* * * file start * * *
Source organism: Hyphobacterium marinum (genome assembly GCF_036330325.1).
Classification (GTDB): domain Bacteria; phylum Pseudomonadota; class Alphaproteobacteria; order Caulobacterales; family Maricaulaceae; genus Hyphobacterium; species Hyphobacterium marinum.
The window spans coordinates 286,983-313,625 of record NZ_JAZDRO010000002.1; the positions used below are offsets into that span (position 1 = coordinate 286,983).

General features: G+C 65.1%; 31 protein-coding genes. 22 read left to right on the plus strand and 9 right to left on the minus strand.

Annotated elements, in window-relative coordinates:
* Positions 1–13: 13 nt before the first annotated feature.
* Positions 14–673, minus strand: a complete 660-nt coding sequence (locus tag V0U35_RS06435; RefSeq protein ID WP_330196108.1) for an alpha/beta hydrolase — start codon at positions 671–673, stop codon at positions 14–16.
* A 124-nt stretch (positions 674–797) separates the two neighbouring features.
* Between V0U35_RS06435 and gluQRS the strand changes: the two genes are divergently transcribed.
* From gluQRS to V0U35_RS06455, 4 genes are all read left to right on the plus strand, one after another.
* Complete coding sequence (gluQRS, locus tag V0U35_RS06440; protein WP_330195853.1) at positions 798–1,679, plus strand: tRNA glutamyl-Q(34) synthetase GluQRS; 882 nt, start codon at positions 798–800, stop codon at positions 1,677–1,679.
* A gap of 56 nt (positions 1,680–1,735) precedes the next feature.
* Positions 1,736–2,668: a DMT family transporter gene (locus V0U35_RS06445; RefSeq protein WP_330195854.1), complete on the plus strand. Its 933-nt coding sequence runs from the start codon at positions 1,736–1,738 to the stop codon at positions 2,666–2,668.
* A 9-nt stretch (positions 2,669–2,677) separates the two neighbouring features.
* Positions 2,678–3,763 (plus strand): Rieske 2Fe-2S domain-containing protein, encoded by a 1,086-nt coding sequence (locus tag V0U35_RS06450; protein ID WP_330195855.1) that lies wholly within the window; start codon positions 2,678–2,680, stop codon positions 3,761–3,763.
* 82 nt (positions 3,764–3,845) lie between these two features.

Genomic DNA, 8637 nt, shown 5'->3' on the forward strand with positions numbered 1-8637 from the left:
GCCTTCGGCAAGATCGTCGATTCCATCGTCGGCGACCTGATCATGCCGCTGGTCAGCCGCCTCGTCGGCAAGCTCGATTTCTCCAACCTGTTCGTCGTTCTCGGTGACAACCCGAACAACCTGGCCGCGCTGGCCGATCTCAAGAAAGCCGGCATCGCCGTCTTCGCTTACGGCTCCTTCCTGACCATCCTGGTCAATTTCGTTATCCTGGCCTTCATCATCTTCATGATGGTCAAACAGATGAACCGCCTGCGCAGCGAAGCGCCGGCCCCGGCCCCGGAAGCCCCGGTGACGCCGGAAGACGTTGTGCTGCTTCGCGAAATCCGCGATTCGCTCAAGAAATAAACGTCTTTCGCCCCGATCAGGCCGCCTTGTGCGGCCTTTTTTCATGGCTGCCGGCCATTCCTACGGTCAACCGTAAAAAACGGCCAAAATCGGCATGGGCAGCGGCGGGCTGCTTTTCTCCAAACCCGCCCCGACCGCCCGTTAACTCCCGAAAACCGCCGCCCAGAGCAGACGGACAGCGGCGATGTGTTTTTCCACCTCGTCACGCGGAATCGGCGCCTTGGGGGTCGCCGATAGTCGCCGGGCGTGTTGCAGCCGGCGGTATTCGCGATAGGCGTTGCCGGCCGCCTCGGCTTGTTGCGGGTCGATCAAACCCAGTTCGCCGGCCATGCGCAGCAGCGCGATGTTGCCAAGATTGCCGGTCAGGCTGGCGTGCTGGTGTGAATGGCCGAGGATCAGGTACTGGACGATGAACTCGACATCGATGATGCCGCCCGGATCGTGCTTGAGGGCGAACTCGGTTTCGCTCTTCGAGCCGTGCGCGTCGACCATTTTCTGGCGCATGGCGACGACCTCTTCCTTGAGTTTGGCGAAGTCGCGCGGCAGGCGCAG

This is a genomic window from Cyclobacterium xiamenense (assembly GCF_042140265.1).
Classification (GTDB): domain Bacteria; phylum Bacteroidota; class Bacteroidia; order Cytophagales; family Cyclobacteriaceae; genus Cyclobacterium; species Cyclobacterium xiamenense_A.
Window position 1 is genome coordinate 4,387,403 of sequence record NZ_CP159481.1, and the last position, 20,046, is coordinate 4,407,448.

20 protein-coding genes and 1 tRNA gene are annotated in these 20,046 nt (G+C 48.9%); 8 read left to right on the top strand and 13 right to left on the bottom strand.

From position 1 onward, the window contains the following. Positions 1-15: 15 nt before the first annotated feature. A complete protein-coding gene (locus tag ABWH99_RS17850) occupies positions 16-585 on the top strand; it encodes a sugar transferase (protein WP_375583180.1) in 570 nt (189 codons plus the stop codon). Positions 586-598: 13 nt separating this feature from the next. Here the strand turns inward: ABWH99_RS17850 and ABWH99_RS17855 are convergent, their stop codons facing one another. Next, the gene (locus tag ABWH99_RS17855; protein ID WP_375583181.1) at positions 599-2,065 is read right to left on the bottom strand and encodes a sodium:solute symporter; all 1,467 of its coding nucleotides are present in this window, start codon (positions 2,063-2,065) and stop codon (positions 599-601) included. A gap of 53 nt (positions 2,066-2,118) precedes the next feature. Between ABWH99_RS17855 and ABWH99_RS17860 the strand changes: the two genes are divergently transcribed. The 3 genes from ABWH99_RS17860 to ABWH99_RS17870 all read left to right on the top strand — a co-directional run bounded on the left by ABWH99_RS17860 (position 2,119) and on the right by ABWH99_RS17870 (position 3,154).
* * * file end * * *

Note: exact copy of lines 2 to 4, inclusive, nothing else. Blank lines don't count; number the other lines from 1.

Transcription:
Classification (GTDB): domain Bacteria; phylum Pseudomonadota; class Alphaproteobacteria; order Caulobacterales; family Maricaulaceae; genus Hyphobacterium; species Hyphobacterium marinum.
The window spans coordinates 286,983-313,625 of record NZ_JAZDRO010000002.1; the positions used below are offsets into that span (position 1 = coordinate 286,983).

General features: G+C 65.1%; 31 protein-coding genes. 22 read left to right on the plus strand and 9 right to left on the minus strand.